A billionaire Chicago family that donated and raised hundreds of thousands of dollars for President Obama got a $3.5 million discount last year for paying off early a $460 million settlement deal it agreed to in the 2001 failure of a Chicago-area bank it owned.
And while the wealthy Pritzker family got a multimillion-dollar break, 1,400 former depositors were not so lucky — they are still owed more than $10 million in savings they lost when the bank's doors were shuttered, and there is little chance they will ever get those funds back.
The Pritzker family, which made its fortune in hotels and manufacturing, agreed to the $460 million settlement in December 2001 to avoid sanctions and civil lawsuits in the failure of Superior Bank in Hinsdale, Ill. Federal regulators said the bank failed because of its aggressive strategy of making high-risk subprime loans to borrowers with troubled credit histories.
The settlement agreement with the Federal Deposit Insurance Corp. (FDIC) allowed the Pritzker family to spread their payments over 15 years without having to pay interest. But after paying $316 million, the family quietly struck a deal with the FDIC in May 2011 to discount the $144 million balance in return for paying off the debt early.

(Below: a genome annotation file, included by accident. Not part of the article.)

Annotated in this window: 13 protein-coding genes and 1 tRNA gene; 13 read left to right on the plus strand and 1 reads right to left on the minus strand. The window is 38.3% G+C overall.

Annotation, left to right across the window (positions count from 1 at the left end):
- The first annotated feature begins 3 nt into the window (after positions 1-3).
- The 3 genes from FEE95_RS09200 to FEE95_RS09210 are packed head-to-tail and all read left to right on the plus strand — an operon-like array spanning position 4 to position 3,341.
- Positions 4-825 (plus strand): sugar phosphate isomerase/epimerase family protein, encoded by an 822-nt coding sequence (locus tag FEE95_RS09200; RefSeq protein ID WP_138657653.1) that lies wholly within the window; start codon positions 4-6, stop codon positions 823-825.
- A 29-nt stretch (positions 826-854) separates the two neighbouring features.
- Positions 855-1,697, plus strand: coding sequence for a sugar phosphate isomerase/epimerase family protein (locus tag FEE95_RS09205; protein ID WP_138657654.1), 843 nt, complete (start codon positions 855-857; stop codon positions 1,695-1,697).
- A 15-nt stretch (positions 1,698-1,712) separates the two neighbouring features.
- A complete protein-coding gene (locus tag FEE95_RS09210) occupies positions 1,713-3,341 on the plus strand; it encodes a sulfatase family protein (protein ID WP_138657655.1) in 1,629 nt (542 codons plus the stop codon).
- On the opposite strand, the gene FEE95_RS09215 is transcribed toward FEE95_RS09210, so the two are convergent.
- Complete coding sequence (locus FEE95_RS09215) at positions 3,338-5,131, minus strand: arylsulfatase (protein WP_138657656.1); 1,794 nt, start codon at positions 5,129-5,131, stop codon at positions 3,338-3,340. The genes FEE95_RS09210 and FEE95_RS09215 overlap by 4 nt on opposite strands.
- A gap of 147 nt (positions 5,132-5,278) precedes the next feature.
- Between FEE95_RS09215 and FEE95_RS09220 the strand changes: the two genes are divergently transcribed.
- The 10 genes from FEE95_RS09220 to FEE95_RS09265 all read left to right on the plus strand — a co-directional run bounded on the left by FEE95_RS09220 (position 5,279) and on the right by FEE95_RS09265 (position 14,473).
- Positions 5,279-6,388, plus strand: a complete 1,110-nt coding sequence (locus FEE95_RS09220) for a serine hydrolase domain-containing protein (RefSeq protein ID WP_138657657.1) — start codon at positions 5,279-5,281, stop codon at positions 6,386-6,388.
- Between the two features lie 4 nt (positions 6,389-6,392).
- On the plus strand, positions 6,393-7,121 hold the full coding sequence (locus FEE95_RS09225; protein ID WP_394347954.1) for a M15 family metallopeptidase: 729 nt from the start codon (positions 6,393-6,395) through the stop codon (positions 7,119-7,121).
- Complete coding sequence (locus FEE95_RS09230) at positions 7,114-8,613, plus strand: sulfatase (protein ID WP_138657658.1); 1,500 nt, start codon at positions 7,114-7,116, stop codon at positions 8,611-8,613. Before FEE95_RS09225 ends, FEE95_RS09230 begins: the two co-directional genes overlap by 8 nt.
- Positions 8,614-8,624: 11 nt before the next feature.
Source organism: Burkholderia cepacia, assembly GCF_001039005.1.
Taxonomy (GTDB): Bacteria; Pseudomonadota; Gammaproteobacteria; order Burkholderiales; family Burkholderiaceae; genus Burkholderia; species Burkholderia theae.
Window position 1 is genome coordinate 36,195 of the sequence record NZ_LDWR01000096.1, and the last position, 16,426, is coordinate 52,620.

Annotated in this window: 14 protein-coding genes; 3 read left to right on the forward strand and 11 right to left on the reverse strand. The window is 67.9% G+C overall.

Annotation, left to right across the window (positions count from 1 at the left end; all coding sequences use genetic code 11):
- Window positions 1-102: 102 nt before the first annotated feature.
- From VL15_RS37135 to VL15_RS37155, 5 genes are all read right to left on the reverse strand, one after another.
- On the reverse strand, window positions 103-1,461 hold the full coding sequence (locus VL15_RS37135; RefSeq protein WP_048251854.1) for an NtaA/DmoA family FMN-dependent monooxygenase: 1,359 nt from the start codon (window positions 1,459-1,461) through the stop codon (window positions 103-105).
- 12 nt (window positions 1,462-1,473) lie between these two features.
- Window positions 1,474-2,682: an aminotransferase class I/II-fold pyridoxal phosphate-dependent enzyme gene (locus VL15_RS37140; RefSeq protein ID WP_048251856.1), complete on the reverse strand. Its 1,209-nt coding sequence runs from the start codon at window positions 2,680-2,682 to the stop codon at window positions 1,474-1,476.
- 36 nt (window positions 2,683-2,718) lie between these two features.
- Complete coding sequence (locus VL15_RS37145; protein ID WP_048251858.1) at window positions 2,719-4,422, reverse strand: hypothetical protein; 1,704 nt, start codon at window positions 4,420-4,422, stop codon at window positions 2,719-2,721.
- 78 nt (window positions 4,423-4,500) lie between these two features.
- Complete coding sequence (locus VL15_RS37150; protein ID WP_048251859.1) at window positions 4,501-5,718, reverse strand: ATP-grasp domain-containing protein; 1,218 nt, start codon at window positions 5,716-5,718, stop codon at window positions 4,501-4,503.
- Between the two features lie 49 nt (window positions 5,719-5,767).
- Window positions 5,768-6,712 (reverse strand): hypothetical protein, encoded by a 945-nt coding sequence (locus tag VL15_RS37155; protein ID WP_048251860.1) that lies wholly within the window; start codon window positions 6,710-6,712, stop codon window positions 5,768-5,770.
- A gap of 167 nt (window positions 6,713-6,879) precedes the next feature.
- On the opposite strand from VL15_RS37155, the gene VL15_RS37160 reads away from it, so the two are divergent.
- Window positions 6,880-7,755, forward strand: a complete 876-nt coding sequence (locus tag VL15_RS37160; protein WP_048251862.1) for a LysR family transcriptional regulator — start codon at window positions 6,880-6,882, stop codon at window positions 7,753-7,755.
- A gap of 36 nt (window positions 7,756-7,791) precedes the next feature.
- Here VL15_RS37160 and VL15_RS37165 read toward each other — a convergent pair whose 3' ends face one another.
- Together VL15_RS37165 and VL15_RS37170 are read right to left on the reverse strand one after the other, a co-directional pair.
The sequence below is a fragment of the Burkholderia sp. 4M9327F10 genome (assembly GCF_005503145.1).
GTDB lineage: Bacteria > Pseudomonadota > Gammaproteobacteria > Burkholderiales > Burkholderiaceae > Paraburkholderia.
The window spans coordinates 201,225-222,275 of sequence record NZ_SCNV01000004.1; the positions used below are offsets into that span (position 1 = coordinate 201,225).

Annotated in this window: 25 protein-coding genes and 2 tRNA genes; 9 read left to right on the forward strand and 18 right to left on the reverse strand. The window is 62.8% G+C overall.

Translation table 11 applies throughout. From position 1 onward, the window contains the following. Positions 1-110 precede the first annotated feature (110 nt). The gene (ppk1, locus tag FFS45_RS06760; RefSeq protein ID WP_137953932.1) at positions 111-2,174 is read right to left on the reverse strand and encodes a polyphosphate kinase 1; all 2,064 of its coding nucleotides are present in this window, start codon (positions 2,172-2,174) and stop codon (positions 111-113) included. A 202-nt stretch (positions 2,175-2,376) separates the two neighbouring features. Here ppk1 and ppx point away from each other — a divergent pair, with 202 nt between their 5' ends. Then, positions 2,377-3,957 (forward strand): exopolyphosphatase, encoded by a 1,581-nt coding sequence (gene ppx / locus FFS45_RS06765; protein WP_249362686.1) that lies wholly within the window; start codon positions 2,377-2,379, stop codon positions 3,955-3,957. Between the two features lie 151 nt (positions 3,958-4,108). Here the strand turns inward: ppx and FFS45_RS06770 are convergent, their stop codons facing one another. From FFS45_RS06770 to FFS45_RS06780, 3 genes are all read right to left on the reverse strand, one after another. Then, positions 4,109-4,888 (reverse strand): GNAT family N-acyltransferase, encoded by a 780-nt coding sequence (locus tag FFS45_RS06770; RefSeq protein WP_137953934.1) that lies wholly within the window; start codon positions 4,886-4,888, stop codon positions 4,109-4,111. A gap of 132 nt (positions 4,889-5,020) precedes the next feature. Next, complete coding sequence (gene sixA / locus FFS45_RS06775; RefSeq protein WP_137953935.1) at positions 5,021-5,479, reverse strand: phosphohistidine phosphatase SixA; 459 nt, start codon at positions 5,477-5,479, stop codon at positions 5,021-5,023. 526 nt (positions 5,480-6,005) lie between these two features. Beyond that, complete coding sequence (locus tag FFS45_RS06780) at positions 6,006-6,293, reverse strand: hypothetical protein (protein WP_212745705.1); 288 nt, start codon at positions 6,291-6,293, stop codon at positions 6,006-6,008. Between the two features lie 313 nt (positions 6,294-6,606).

The payoff is outlined in records made public by the FDIC late Friday in response to a Freedom of Information Act (FOIA) request by The Washington Times, which initially broke the story of the Pritzker settlement payoff earlier this month.
"I think it is ridiculous that the government let them pay off the settlement early without having to pay the full amount." said Anne MacKay of Arlington Heights, Ill., whose aunt Irene Kortas' estate is still owed about $20,000. "I don't think it is fair to the people who lost their money."
John W. Courtney, 67-year-old Vietnam veteran and construction worker still owed $50,000, said the FDIC should first have made sure the depositors got paid.
"I have never known the federal government to give a discount if the money is owed ... , " he said. "It is who they [the Pritzkers] know and how much they have." He said there should be no discount "for somebody who cost the federal government $300 million" when Superior Bank failed.
Clinton Krislov, an attorney for some of the uninsured depositors, said it was wrong for the government to give the Pritzkers "a wealthy person's pass."
"The Pritzkers shouldn't have had an interest-free deal upfront, and they shouldn't have gotten a discounted payoff at the end," he said. "And the uninsured depositors should have been made whole."
Mr. Krislov said the Pritzkers should use the discount to help offset the $10.3 million still owed the depositors.
David Barr, an FDIC spokesman, said the agency considered the settlement to be paid in full, adding that those depositors whose saving totaled more than the FDIC's guaranteed insured amount of $100,000 received their money "five years sooner than if last summer's agreement had not been reached."
Penny Pritzker, national finance chairwoman of Mr. Obama's 2008 presidential race who has "bundled" or collected between $100,000 and $200,000 for his current campaign, was chairwoman of Superior Bank from 1991 until 1994, stepping down for a seat on the board of the bank's parent company.
Her spokeswoman, Susan Anderson, did not respond to requests for comment on the discounted loan.
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